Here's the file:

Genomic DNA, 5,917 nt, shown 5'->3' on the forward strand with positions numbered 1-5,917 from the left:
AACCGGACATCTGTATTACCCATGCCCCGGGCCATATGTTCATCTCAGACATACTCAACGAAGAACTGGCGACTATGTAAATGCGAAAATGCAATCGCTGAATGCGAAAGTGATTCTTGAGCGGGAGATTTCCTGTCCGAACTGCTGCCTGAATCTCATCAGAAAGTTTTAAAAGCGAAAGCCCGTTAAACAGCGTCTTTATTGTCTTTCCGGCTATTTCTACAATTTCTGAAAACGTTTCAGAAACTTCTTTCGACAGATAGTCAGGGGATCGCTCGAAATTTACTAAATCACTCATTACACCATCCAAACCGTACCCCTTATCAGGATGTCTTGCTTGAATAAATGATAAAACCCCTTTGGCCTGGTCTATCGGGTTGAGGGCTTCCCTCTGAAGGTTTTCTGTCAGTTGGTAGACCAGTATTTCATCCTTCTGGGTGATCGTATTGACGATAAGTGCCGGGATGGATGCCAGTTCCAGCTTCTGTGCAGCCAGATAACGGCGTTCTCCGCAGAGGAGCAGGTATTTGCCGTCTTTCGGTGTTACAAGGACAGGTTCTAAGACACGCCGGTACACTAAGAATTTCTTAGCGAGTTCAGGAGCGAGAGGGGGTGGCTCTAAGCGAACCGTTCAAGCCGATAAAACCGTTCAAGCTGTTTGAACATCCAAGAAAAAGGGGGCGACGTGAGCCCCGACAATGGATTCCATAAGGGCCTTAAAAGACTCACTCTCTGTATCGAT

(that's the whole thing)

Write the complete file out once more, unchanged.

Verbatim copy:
Genomic DNA, 5,917 nt, shown 5'->3' on the forward strand with positions numbered 1-5,917 from the left:
AACCGGACATCTGTATTACCCATGCCCCGGGCCATATGTTCATCTCAGACATACTCAACGAAGAACTGGCGACTATGTAAATGCGAAAATGCAATCGCTGAATGCGAAAGTGATTCTTGAGCGGGAGATTTCCTGTCCGAACTGCTGCCTGAATCTCATCAGAAAGTTTTAAAAGCGAAAGCCCGTTAAACAGCGTCTTTATTGTCTTTCCGGCTATTTCTACAATTTCTGAAAACGTTTCAGAAACTTCTTTCGACAGATAGTCAGGGGATCGCTCGAAATTTACTAAATCACTCATTACACCATCCAAACCGTACCCCTTATCAGGATGTCTTGCTTGAATAAATGATAAAACCCCTTTGGCCTGGTCTATCGGGTTGAGGGCTTCCCTCTGAAGGTTTTCTGTCAGTTGGTAGACCAGTATTTCATCCTTCTGGGTGATCGTATTGACGATAAGTGCCGGGATGGATGCCAGTTCCAGCTTCTGTGCAGCCAGATAACGGCGTTCTCCGCAGAGGAGCAGGTATTTGCCGTCTTTCGGTGTTACAAGGACAGGTTCTAAGACACGCCGGTACACTAAGAATTTCTTAGCGAGTTCAGGAGCGAGAGGGGGTGGCTCTAAGCGAACCGTTCAAGCCGATAAAACCGTTCAAGCTGTTTGAACATCCAAGAAAAAGGGGGCGACGTGAGCCCCGACAATGGATTCCATAAGGGCCTTAAAAGACTCACTCTCTGTATCGAT